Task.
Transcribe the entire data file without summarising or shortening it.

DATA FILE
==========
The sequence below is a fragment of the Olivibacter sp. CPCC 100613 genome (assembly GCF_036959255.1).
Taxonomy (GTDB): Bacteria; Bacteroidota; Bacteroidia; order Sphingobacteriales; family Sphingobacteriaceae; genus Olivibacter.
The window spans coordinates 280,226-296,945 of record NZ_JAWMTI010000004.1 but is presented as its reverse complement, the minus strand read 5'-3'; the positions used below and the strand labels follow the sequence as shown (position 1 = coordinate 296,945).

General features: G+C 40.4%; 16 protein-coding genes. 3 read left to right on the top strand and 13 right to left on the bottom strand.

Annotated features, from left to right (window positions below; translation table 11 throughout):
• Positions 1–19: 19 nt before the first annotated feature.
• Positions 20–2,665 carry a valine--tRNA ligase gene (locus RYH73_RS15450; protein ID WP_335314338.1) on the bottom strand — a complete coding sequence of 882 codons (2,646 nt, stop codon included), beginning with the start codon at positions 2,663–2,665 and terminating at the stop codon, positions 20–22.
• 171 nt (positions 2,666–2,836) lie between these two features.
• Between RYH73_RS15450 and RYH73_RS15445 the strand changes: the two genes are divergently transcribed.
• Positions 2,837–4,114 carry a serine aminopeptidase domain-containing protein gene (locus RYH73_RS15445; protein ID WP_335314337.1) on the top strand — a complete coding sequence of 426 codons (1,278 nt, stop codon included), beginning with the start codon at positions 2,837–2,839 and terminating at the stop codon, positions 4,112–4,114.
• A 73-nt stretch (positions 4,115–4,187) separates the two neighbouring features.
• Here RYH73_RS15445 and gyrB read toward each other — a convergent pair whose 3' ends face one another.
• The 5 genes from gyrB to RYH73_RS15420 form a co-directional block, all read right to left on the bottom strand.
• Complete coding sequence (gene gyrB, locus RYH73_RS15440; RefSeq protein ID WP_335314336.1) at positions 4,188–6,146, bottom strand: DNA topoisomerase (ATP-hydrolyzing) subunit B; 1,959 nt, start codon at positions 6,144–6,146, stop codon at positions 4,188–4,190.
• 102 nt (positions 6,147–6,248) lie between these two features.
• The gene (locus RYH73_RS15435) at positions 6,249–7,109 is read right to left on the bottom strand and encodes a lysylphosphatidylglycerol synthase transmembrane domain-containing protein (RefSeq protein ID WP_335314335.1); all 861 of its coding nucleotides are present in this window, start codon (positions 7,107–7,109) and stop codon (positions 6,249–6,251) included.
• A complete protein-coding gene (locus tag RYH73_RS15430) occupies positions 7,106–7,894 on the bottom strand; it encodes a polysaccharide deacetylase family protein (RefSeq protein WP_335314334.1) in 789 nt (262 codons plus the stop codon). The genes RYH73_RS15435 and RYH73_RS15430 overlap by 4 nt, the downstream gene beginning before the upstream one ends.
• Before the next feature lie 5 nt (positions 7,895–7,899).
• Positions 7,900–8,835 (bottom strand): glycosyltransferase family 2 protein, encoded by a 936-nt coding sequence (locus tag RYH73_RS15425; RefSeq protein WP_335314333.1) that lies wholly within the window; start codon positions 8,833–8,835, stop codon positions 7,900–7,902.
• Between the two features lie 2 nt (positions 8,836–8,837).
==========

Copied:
The sequence below is a fragment of the Olivibacter sp. CPCC 100613 genome (assembly GCF_036959255.1).
Taxonomy (GTDB): Bacteria; Bacteroidota; Bacteroidia; order Sphingobacteriales; family Sphingobacteriaceae; genus Olivibacter.
The window spans coordinates 280,226-296,945 of record NZ_JAWMTI010000004.1 but is presented as its reverse complement, the minus strand read 5'-3'; the positions used below and the strand labels follow the sequence as shown (position 1 = coordinate 296,945).

General features: G+C 40.4%; 16 protein-coding genes. 3 read left to right on the top strand and 13 right to left on the bottom strand.

Annotated features, from left to right (window positions below; translation table 11 throughout):
• Positions 1–19: 19 nt before the first annotated feature.
• Positions 20–2,665 carry a valine--tRNA ligase gene (locus RYH73_RS15450; protein ID WP_335314338.1) on the bottom strand — a complete coding sequence of 882 codons (2,646 nt, stop codon included), beginning with the start codon at positions 2,663–2,665 and terminating at the stop codon, positions 20–22.
• 171 nt (positions 2,666–2,836) lie between these two features.
• Between RYH73_RS15450 and RYH73_RS15445 the strand changes: the two genes are divergently transcribed.
• Positions 2,837–4,114 carry a serine aminopeptidase domain-containing protein gene (locus RYH73_RS15445; protein ID WP_335314337.1) on the top strand — a complete coding sequence of 426 codons (1,278 nt, stop codon included), beginning with the start codon at positions 2,837–2,839 and terminating at the stop codon, positions 4,112–4,114.
• A 73-nt stretch (positions 4,115–4,187) separates the two neighbouring features.
• Here RYH73_RS15445 and gyrB read toward each other — a convergent pair whose 3' ends face one another.
• The 5 genes from gyrB to RYH73_RS15420 form a co-directional block, all read right to left on the bottom strand.
• Complete coding sequence (gene gyrB, locus RYH73_RS15440; RefSeq protein ID WP_335314336.1) at positions 4,188–6,146, bottom strand: DNA topoisomerase (ATP-hydrolyzing) subunit B; 1,959 nt, start codon at positions 6,144–6,146, stop codon at positions 4,188–4,190.
• 102 nt (positions 6,147–6,248) lie between these two features.
• The gene (locus RYH73_RS15435) at positions 6,249–7,109 is read right to left on the bottom strand and encodes a lysylphosphatidylglycerol synthase transmembrane domain-containing protein (RefSeq protein ID WP_335314335.1); all 861 of its coding nucleotides are present in this window, start codon (positions 7,107–7,109) and stop codon (positions 6,249–6,251) included.
• A complete protein-coding gene (locus tag RYH73_RS15430) occupies positions 7,106–7,894 on the bottom strand; it encodes a polysaccharide deacetylase family protein (RefSeq protein WP_335314334.1) in 789 nt (262 codons plus the stop codon). The genes RYH73_RS15435 and RYH73_RS15430 overlap by 4 nt, the downstream gene beginning before the upstream one ends.
• Before the next feature lie 5 nt (positions 7,895–7,899).
• Positions 7,900–8,835 (bottom strand): glycosyltransferase family 2 protein, encoded by a 936-nt coding sequence (locus tag RYH73_RS15425; RefSeq protein WP_335314333.1) that lies wholly within the window; start codon positions 8,833–8,835, stop codon positions 7,900–7,902.
• Between the two features lie 2 nt (positions 8,836–8,837).